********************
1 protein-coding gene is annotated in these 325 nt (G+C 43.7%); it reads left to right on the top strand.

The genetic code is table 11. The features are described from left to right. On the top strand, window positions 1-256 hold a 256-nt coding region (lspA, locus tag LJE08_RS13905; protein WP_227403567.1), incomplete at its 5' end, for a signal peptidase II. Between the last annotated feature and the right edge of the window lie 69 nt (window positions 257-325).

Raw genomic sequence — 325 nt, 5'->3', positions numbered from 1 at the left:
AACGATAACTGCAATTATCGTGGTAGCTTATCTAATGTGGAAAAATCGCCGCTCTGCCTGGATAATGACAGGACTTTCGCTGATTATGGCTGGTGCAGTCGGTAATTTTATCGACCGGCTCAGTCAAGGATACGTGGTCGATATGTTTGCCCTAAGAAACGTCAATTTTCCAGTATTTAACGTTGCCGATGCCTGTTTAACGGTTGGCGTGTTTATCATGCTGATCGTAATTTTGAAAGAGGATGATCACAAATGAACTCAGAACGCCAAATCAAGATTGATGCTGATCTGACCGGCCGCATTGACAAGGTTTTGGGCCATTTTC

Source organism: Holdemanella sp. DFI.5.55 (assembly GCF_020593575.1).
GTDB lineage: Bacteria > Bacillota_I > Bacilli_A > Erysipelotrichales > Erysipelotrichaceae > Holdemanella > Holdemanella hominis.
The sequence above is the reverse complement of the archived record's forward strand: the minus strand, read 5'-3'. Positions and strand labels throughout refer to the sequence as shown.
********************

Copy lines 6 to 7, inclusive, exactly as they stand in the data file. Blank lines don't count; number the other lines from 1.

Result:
GTDB lineage: Bacteria > Bacillota_I > Bacilli_A > Erysipelotrichales > Erysipelotrichaceae > Holdemanella > Holdemanella hominis.
The sequence above is the reverse complement of the archived record's forward strand: the minus strand, read 5'-3'. Positions and strand labels throughout refer to the sequence as shown.